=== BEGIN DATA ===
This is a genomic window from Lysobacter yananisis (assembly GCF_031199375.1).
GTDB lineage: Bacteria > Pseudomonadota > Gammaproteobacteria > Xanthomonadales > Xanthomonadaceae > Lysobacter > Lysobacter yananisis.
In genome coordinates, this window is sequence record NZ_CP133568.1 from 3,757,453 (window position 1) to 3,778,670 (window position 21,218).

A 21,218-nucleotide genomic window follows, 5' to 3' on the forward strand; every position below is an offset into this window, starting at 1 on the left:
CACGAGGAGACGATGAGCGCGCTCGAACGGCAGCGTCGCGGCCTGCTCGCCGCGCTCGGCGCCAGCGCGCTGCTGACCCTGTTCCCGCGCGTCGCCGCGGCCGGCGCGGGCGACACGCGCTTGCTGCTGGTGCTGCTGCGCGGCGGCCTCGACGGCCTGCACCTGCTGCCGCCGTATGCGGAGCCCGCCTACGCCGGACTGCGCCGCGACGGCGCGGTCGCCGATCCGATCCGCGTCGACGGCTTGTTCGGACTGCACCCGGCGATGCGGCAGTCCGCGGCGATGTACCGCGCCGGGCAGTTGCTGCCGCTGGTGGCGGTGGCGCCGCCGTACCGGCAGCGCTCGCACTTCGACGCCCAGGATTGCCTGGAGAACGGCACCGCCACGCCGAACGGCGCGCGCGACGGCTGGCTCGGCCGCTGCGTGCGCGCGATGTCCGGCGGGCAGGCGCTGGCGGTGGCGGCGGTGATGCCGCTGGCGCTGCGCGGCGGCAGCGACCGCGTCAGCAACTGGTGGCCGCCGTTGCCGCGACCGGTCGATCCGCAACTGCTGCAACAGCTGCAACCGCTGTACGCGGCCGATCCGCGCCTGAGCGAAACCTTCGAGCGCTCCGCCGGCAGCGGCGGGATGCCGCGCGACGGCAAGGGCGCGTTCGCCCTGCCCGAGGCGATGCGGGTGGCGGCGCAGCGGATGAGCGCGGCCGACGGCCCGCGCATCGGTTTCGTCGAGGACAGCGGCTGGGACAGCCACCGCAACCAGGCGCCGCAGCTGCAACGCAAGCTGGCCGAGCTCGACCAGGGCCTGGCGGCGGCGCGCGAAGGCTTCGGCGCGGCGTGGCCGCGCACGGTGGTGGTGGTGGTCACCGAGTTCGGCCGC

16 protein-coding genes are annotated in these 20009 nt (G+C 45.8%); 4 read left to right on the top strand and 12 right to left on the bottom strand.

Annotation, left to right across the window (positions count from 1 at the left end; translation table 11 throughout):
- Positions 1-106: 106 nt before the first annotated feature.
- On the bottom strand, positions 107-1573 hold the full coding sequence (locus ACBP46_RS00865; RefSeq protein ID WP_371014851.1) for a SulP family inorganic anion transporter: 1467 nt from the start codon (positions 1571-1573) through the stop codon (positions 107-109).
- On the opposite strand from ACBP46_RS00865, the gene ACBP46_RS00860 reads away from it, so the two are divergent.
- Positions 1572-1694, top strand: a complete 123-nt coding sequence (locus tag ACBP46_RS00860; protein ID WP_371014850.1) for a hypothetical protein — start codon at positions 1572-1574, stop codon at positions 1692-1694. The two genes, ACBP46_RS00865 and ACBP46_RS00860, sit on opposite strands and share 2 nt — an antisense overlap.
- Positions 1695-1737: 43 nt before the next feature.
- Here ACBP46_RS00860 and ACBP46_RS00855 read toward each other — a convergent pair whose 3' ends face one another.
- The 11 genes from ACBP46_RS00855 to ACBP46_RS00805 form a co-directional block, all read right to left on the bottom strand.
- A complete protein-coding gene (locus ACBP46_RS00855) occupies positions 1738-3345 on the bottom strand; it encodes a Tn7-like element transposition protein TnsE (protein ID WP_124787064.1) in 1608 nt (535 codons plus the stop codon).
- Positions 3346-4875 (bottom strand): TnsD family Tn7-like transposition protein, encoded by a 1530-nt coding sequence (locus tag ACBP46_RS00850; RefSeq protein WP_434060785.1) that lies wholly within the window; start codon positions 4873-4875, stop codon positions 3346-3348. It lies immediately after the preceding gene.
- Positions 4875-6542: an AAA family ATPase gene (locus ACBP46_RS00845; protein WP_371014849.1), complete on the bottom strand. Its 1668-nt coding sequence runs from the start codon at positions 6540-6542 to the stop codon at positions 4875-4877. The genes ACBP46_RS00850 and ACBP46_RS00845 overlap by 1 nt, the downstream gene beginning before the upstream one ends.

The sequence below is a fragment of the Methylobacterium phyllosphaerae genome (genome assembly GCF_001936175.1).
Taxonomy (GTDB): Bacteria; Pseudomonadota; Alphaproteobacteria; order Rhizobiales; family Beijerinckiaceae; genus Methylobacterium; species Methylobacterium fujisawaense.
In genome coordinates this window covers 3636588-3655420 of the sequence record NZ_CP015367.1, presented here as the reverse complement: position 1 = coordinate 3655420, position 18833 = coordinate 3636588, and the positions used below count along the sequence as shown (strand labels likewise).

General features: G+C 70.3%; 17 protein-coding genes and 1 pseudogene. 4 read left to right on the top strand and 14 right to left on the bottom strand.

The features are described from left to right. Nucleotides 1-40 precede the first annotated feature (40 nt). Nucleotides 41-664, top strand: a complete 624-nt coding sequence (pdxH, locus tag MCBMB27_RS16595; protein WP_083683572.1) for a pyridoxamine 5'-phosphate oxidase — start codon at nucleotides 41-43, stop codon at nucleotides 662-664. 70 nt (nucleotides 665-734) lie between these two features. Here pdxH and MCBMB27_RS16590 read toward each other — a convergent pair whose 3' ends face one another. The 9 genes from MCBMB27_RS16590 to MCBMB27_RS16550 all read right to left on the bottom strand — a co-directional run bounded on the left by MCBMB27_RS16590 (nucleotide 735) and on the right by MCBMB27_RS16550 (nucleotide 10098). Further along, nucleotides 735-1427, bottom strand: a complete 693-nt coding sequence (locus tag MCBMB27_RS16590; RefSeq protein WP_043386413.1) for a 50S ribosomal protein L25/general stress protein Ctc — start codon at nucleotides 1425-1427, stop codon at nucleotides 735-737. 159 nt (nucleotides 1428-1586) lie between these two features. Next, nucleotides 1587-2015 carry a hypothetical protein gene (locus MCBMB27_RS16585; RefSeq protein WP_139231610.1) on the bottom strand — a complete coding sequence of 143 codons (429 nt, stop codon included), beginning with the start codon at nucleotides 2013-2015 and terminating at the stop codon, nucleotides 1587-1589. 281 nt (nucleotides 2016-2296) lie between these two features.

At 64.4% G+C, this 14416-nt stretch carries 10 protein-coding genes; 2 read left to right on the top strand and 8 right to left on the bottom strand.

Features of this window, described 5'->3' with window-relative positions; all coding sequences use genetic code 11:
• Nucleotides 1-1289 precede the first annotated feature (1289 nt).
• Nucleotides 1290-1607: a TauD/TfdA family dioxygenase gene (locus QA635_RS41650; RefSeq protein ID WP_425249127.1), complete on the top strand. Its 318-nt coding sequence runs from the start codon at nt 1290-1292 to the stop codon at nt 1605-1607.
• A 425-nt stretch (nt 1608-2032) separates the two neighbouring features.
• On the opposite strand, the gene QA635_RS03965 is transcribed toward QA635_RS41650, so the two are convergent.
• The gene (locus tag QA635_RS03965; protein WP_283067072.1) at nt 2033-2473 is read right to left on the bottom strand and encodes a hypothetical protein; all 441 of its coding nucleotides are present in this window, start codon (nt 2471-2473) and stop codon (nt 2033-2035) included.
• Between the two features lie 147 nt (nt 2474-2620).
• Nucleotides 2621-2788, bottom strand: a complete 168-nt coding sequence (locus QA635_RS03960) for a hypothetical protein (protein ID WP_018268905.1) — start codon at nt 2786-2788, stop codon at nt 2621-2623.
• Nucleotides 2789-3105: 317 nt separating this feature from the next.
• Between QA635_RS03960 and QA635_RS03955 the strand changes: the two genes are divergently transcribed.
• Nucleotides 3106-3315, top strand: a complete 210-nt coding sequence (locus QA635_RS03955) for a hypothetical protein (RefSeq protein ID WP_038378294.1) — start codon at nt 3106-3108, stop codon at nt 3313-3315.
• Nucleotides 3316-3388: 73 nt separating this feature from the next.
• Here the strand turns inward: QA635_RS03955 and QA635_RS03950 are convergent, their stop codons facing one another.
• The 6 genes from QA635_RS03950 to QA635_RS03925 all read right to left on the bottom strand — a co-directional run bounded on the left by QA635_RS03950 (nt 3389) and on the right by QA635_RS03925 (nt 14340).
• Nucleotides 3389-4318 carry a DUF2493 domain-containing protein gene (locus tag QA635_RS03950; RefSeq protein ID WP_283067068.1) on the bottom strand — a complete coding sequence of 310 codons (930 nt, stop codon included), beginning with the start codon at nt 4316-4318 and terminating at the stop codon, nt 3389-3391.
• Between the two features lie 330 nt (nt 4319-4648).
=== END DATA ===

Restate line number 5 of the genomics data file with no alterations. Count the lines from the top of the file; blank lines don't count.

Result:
CACGAGGAGACGATGAGCGCGCTCGAACGGCAGCGTCGCGGCCTGCTCGCCGCGCTCGGCGCCAGCGCGCTGCTGACCCTGTTCCCGCGCGTCGCCGCGGCCGGCGCGGGCGACACGCGCTTGCTGCTGGTGCTGCTGCGCGGCGGCCTCGACGGCCTGCACCTGCTGCCGCCGTATGCGGAGCCCGCCTACGCCGGACTGCGCCGCGACGGCGCGGTCGCCGATCCGATCCGCGTCGACGGCTTGTTCGGACTGCACCCGGCGATGCGGCAGTCCGCGGCGATGTACCGCGCCGGGCAGTTGCTGCCGCTGGTGGCGGTGGCGCCGCCGTACCGGCAGCGCTCGCACTTCGACGCCCAGGATTGCCTGGAGAACGGCACCGCCACGCCGAACGGCGCGCGCGACGGCTGGCTCGGCCGCTGCGTGCGCGCGATGTCCGGCGGGCAGGCGCTGGCGGTGGCGGCGGTGATGCCGCTGGCGCTGCGCGGCGGCAGCGACCGCGTCAGCAACTGGTGGCCGCCGTTGCCGCGACCGGTCGATCCGCAACTGCTGCAACAGCTGCAACCGCTGTACGCGGCCGATCCGCGCCTGAGCGAAACCTTCGAGCGCTCCGCCGGCAGCGGCGGGATGCCGCGCGACGGCAAGGGCGCGTTCGCCCTGCCCGAGGCGATGCGGGTGGCGGCGCAGCGGATGAGCGCGGCCGACGGCCCGCGCATCGGTTTCGTCGAGGACAGCGGCTGGGACAGCCACCGCAACCAGGCGCCGCAGCTGCAACGCAAGCTGGCCGAGCTCGACCAGGGCCTGGCGGCGGCGCGCGAAGGCTTCGGCGCGGCGTGGCCGCGCACGGTGGTGGTGGTGGTCACCGAGTTCGGCCGC